Brussels-part II (April 2015)
After a hearty breakfast we set off into the rain and cold to visit the Atomium. Despite the weather I felt upbeat and ready to give Brussels a second chance .The Atomium, one of the symbols of Brussels, was built in 1958 for the World Fair exhibition. It struck me as very contemporary, furthermore even slightly futuristic. It consists of nine spheres that contain different exhibitions such as the story of the construction of the Atomium or the display of the furniture of the 70’s. There are also some fun and spaceship-looking escalators that take you from one sphere to another. The best part was the view of the city from the top sphere. The Atomium experience was really enjoyable.
The rain stopped so we took a stroll around the Laeken park (near the Atomium) which reminded me of an English park. We stumbled upon the Leopold I monument, which in my opinion resembles Sir Walter Scott’s monument in Edinburgh, Scotland. Then we found ourselves in front of the Royal Palace of Laeken where the Belgian royal family resides although they have another Royal Palace in the center of Brussels. We continued walking in the direction of the nearest underground station and discovered also the Chinese pavilion and the Japanese pagoda in the gardens of the Far East Museums. A bit of Orient at the outskirts of Brussels.
No visit to Brussels can finish without seeing the EQ (site of the European institutions such as the EU commission and the EU parliament), at least for me. Due to my husband we also visited a nearby Royal Museum of the Armed Forces and of Military History situated in the Parc du Cinquantenaire. When I planned this trip I had in mind visiting the chocolate museum and the beer museum but I ended up in this huge military museum which houses everything from a sword to a tank, from guns to military aircrafts. Usually we spend hours in a museum because my husband tends to read every single explanation of every single artifact in a museum which drives me mad but since I had other plans for today we finished our visit rather quickly (the entrance is free). Somehow my husband found his way through the museum to the top of the Triumphal Arch and the 360° view of the city took our breath away.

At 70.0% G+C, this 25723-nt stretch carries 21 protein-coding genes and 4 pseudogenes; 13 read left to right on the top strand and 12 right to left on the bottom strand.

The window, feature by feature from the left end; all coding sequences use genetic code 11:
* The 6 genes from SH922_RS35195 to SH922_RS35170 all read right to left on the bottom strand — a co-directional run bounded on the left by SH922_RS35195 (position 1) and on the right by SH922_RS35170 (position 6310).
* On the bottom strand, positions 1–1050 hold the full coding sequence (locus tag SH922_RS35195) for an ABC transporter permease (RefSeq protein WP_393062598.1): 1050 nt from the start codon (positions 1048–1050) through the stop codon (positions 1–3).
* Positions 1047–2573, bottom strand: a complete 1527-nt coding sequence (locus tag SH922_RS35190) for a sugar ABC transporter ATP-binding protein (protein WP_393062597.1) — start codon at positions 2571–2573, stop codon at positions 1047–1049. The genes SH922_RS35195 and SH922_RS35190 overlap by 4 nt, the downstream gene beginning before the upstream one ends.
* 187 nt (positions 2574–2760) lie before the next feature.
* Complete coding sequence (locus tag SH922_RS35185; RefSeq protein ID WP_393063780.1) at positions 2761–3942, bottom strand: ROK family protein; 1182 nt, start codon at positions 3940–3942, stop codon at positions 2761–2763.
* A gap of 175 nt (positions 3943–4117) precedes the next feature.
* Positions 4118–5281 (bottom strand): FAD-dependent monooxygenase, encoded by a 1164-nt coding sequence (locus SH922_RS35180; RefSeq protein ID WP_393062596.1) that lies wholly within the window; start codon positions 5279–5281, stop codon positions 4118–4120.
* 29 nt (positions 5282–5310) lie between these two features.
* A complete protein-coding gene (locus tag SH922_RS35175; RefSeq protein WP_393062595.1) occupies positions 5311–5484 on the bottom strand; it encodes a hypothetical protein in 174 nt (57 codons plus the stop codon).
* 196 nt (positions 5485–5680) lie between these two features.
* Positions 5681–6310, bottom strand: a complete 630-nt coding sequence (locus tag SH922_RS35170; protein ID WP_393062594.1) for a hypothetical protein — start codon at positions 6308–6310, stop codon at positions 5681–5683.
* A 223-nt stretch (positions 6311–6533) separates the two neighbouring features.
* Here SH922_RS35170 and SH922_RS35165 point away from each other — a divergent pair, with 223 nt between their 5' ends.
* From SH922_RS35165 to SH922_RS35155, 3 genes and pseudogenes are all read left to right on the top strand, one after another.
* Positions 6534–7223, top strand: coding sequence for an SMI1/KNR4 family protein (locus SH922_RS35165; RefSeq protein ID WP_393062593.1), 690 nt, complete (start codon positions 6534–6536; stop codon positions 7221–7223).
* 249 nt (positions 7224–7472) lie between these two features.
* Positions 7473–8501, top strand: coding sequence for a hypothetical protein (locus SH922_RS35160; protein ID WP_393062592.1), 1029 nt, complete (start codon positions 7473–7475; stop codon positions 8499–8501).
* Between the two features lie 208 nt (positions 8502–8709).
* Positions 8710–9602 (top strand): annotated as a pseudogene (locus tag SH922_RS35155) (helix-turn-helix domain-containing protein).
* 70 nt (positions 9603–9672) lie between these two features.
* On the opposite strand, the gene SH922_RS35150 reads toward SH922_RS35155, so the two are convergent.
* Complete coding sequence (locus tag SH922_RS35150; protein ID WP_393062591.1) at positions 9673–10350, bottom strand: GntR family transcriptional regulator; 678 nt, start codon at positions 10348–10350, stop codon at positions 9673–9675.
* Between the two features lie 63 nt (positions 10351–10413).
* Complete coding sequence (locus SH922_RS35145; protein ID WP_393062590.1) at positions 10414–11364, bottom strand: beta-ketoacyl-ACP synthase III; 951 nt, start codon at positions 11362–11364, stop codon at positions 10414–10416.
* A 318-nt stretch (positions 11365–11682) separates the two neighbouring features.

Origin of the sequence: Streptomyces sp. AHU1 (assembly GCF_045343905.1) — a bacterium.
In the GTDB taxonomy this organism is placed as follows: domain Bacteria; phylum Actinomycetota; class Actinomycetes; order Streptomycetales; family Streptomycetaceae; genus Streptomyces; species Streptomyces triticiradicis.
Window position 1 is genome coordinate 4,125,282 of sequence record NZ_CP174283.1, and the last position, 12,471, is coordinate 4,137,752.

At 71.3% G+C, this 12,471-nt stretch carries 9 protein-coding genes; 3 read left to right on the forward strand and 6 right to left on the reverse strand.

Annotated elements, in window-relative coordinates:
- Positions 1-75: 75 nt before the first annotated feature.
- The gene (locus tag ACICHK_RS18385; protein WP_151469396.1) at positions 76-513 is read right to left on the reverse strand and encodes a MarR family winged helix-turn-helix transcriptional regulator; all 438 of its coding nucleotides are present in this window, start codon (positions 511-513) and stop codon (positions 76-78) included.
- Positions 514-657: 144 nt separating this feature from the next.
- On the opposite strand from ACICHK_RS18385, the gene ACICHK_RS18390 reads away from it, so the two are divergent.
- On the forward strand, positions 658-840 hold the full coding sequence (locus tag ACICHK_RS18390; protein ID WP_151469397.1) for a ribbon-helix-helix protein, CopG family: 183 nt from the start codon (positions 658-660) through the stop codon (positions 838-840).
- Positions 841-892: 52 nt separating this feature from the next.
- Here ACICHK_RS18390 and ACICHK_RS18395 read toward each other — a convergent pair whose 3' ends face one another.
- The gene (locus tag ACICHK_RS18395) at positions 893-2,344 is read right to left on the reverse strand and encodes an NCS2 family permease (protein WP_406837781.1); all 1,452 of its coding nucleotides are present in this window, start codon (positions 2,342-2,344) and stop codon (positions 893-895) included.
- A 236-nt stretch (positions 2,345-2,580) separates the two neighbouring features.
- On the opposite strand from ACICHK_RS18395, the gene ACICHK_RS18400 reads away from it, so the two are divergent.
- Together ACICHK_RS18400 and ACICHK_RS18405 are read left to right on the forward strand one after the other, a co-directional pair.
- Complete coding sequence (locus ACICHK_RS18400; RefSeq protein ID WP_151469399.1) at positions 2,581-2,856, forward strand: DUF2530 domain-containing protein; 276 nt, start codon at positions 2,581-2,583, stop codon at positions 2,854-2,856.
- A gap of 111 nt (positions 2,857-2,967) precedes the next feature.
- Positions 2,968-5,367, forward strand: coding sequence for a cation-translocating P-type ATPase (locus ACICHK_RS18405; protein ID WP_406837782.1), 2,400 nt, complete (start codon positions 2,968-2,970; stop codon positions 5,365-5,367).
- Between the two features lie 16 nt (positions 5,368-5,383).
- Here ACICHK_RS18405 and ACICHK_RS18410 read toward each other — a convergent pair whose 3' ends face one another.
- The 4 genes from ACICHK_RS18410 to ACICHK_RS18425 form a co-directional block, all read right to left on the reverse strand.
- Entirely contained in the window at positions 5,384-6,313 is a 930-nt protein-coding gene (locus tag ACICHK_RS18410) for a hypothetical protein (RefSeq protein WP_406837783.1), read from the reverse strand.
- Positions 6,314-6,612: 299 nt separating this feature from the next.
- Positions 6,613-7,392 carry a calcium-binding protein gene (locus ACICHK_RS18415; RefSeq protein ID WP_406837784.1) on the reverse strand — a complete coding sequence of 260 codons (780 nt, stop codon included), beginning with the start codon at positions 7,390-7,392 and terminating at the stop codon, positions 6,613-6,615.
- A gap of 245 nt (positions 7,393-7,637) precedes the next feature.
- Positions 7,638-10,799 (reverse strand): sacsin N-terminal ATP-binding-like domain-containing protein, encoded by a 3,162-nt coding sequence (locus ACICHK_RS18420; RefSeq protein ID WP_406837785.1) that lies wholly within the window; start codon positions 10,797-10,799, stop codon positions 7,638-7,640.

Unfortunately, it started to rain heavily again and we found refuge in the Parlamentarium (the European Parliament’s visitor center). It’s free and they have audio guides in all EU members’ languages. It’s got interactive exhibits that tell the history of the European Union and explain the European administration.
I remember seeing on the news a square with the EU flags and I thought I’d find that square in front of the European parliament but it was actually in front of the European commission’s. After a short photo shoot we returned to the city center and found ourselves an unpretentious& cosy restaurant for a late lunch/early dinner. I must confess I’m not a gourmand or an adventurous eater and I prefer simple but tasty food unless we’re talking about desserts, then all bets are off. So, for the first time in my life I’ve decided to be a bit more daring when it comes to food and I’ve tried snails. To be fair, it was my husband who ordered the plate of snails and I’ve only tried one but I was so proud of myself. I didn’t really like it and it was a bit gummy like gummy bears but not in the good way. My husband had mussels with fries for the main (the national Belgian dish moules et frites) and I opted for a safe choice of chicken with fries. We finished off our meal with a chocolate&sugar waffle as a dessert, of course.
I like art-nouveau style and I appreciate beautiful architecture so I wanted to check out the former Old England department store which nowadays houses the Musical Instrument Museum. That would have been an interesting museum to visit but unfortunately due to the museum’s opening hours and our short stay but busy sightseeing schedule we just didn’t have the opportunity to go in. The Magritte museum and The Royal Museums of Fine Arts are practically next door of the MIM museum. I’ve become a bit tired of museums so when I do choose to go to a museum it’s usually one of those small, quirky or unusual ones. That’s why I’m a bit sad that we didn’t have the time in the end to visit the chocolate museum (I’ve visited it in Prague) and the beer museum (we’ve been to one in Lisbon) or even the Belgian Comic Strip Center which is a must for all comics lovers (just think of the lovely Tintin character).We only spent Friday afternoon and Saturday in Brussels because we decided to go to Brugge on Sunday. If we hadn’t done that, we would have definitely gone to one of the aforementioned museums.
We also saw a lovely garden just down the steps from the Old England and a big square (Place Royale) just above with a rather unusual looking church that looks more like a museum or a library (Saint Jacques-sur-Coudenberg). We strolled to the Royal Palace which is just around the corner of the aforementioned square (if you remember there are two royal palaces in Brussels) and with that we finished our sightseeing of Brussels. There was a time when I went to bars and clubs on my trips but lately I just feel too knackered after a long day of sightseeing so we usually return to the hotel by 10 pm. Or maybe I’m just getting old. On our way back to the hotel we went past the Palace of Justice and were surprised by a stunning sunset over the rooftops of Brussels. We had a really lovely day and I saw Brussels in a different light and finally began to appreciate it.